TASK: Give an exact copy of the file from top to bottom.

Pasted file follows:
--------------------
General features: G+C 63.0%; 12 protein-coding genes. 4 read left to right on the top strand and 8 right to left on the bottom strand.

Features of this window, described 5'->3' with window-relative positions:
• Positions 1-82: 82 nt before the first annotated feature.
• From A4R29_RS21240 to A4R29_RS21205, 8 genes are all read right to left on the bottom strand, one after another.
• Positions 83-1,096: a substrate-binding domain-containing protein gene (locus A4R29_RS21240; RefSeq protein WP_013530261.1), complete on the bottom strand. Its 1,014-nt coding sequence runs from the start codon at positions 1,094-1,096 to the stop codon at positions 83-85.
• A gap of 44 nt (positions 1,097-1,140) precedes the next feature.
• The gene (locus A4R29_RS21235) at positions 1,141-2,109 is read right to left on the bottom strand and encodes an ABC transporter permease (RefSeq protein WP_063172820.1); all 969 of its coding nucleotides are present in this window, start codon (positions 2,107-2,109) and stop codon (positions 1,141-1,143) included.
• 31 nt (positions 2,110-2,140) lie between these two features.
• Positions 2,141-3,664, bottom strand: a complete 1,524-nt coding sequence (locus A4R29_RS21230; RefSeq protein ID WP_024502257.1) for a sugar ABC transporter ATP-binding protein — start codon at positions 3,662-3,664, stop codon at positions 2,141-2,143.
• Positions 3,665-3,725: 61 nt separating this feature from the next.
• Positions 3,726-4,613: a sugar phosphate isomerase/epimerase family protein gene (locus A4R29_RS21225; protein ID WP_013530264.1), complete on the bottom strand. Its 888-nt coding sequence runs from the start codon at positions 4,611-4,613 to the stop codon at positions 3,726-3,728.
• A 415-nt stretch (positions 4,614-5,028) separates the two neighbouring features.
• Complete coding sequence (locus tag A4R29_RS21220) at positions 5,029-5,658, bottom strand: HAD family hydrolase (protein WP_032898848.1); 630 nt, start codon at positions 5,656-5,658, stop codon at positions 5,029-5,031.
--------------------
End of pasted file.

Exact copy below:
General features: G+C 63.0%; 12 protein-coding genes. 4 read left to right on the top strand and 8 right to left on the bottom strand.

Features of this window, described 5'->3' with window-relative positions:
• Positions 1-82: 82 nt before the first annotated feature.
• From A4R29_RS21240 to A4R29_RS21205, 8 genes are all read right to left on the bottom strand, one after another.
• Positions 83-1,096: a substrate-binding domain-containing protein gene (locus A4R29_RS21240; RefSeq protein WP_013530261.1), complete on the bottom strand. Its 1,014-nt coding sequence runs from the start codon at positions 1,094-1,096 to the stop codon at positions 83-85.
• A gap of 44 nt (positions 1,097-1,140) precedes the next feature.
• The gene (locus A4R29_RS21235) at positions 1,141-2,109 is read right to left on the bottom strand and encodes an ABC transporter permease (RefSeq protein WP_063172820.1); all 969 of its coding nucleotides are present in this window, start codon (positions 2,107-2,109) and stop codon (positions 1,141-1,143) included.
• 31 nt (positions 2,110-2,140) lie between these two features.
• Positions 2,141-3,664, bottom strand: a complete 1,524-nt coding sequence (locus A4R29_RS21230; RefSeq protein ID WP_024502257.1) for a sugar ABC transporter ATP-binding protein — start codon at positions 3,662-3,664, stop codon at positions 2,141-2,143.
• Positions 3,665-3,725: 61 nt separating this feature from the next.
• Positions 3,726-4,613: a sugar phosphate isomerase/epimerase family protein gene (locus A4R29_RS21225; protein ID WP_013530264.1), complete on the bottom strand. Its 888-nt coding sequence runs from the start codon at positions 4,611-4,613 to the stop codon at positions 3,726-3,728.
• A 415-nt stretch (positions 4,614-5,028) separates the two neighbouring features.
• Complete coding sequence (locus tag A4R29_RS21220) at positions 5,029-5,658, bottom strand: HAD family hydrolase (protein WP_032898848.1); 630 nt, start codon at positions 5,656-5,658, stop codon at positions 5,029-5,031.